@Qrrbrbirlbel Thanks. Just to make sure: adding use as bounding box to the grid path would be additional to the xcenter around option? –  henry Jul 31 '13 at 12:22
1  
@henry No, without xcenter around, although my solution of use as bounding box isn’t that different than using xcenter around only that you don't need to provide the points twice. –  Qrrbrbirlbel Jul 31 '13 at 16:16
    
Please add you comment as an answer so I can mark it. –  henry Aug 8 '13 at 18:02
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1 Answer 1

up vote 1 down vote accepted

you can use the library fit to oversee all your scheme centering on the red dot and specifying a minimum width equal to the width of the page

\documentclass[
11pt
]{scrartcl}
\usepackage{
tikz,
relsize,
tgheros
}

\usetikzlibrary{
    calc,trees,shadows,positioning,arrows,chains,shapes.geometric,
    decorations.pathreplacing,decorations.pathmorphing,shapes,
    matrix,shapes.symbols,patterns,intersections,fit
    }

\tikzset{
    >=latex
}
\tikzset{xcenter around/.style 2 args={execute at end picture={%
  \useasboundingbox let \p0 = (current bounding box.south west), \p1 = (current bounding box.north east),
                        \p2 = (#1), \p3 = (#2)
                    in
        ({min(\x2 + \x3 - \x1,\x0)},\y0) rectangle ({max(\x3 + \x2 - \x0,\x1)},\y1);
}}}

\begin{document}
\begin{center}
\begin{tikzpicture}[font=\sffamily\small,xcenter around = {0,0}{9,6}]
    %
    \draw[style=help lines,step=0.5cm] (0,0) grid (9.1,6.1);
    %
    \draw[->,thick] (-0.1,0) -- (9.5,0) node[anchor=west](employees){Employees}; %X-Achse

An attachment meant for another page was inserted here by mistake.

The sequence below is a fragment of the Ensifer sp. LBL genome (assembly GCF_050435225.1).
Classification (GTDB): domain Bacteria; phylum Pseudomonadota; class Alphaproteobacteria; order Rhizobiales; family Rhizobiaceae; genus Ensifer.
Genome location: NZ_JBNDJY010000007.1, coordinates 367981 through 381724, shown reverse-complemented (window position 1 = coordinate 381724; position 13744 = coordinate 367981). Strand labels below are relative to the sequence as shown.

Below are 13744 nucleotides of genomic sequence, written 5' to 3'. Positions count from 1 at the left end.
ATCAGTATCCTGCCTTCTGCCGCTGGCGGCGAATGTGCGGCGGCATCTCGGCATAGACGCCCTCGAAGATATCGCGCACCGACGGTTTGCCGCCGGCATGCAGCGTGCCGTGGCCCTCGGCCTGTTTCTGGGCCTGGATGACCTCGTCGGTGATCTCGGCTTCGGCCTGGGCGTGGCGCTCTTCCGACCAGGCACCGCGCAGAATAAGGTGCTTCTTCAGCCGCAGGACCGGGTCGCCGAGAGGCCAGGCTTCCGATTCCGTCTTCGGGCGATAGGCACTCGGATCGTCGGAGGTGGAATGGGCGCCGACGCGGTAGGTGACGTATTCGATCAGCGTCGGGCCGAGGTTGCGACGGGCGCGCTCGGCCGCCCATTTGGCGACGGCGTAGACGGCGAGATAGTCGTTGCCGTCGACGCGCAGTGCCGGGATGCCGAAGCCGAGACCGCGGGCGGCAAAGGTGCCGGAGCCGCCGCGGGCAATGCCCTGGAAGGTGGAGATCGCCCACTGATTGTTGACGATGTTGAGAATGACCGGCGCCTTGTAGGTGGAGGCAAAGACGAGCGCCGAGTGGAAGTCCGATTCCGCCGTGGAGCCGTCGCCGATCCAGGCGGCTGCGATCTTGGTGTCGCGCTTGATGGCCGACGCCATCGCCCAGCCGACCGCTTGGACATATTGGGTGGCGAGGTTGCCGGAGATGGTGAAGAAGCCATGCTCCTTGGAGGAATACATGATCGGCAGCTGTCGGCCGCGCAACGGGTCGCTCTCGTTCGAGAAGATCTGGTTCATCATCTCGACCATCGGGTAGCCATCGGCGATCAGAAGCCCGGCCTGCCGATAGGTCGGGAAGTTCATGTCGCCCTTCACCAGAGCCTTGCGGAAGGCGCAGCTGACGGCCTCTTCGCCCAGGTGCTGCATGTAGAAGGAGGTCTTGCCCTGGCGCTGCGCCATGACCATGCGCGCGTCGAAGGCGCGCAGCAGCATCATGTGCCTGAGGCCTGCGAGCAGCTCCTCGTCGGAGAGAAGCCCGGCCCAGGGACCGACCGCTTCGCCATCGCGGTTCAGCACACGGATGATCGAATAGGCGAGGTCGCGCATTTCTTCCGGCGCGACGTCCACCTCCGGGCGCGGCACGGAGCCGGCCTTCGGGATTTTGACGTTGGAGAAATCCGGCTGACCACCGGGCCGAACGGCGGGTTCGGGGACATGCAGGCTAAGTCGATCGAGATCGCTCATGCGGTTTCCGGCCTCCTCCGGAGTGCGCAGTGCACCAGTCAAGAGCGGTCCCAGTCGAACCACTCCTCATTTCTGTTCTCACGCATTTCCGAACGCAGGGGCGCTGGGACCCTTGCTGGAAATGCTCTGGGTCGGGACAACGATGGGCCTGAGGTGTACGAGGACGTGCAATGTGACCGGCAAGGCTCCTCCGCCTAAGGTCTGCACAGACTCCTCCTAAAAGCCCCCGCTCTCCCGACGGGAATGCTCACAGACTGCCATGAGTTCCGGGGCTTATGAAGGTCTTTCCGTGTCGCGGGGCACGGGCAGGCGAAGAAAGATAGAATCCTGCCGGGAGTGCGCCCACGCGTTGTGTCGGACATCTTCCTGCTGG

\draw[->,thick] (0,-0.1) -- (0,6.5) node[anchor=south](sales){Sales}; %Y-Achse
    %
    \foreach \x in {0,1,...,9} \draw [thick](\x cm,-2pt) -- (\x cm,2pt);
    \foreach \y in {0,1,...,6} \draw [thick](-2pt,\y) -- (2pt,\y);
    %
    \foreach \x in {0,1,...,9} \draw (\x cm, 0 cm) node[anchor=north]{\x} coordinate (x axis);
    \foreach \y in {0,1,...,6}  \draw (0 cm, \y cm) node[anchor=east]{\y} coordinate (y axis);
    %
    \node (orig) at (0,0) {};
    \draw
    (2,1) coordinate (A)
    (3,3) coordinate (B)
    (6.5,4.5) coordinate (C)
        (5,2) coordinate (D)
        (9,5) coordinate (E)
    ;
    %
    \foreach \pt/\labpos in {B/above left,C/below,D/below left}{
      \filldraw (\pt) circle (2pt) node[\labpos=3pt,fill=white]{\pt};
    };
    \foreach \pt/\labpos in {A/below,E/below}{
      \filldraw[gray] (\pt) circle (2pt) node[\labpos=3pt,fill=white]{\pt};
    };
    %
    \draw[draw=red,fill=red] (4.5,3)coordinate(center) circle (4pt);

\node[fit=(center) (employees) (sales),minimum width=\linewidth,draw]at(center){};
\end{tikzpicture}
\end{center}
\end{document}

enter image description here

share|improve this answer
    
The rectangle shape you used for the final fit includes the outer xsep in addition to minimum width. Notice the overful \hbox warning. Best thing would be to use minimum width=\textwidth-2*(\pgfkeysvalueof{/pgf/outer xsep}) (or not using draw at all of course). –  Qrrbrbirlbel Jul 30 '13 at 15:36
    
Ok, it's better –  rpapa Jul 30 '13 at 19:22
    
the draw, is only for the MWE –  rpapa Jul 30 '13 at 19:23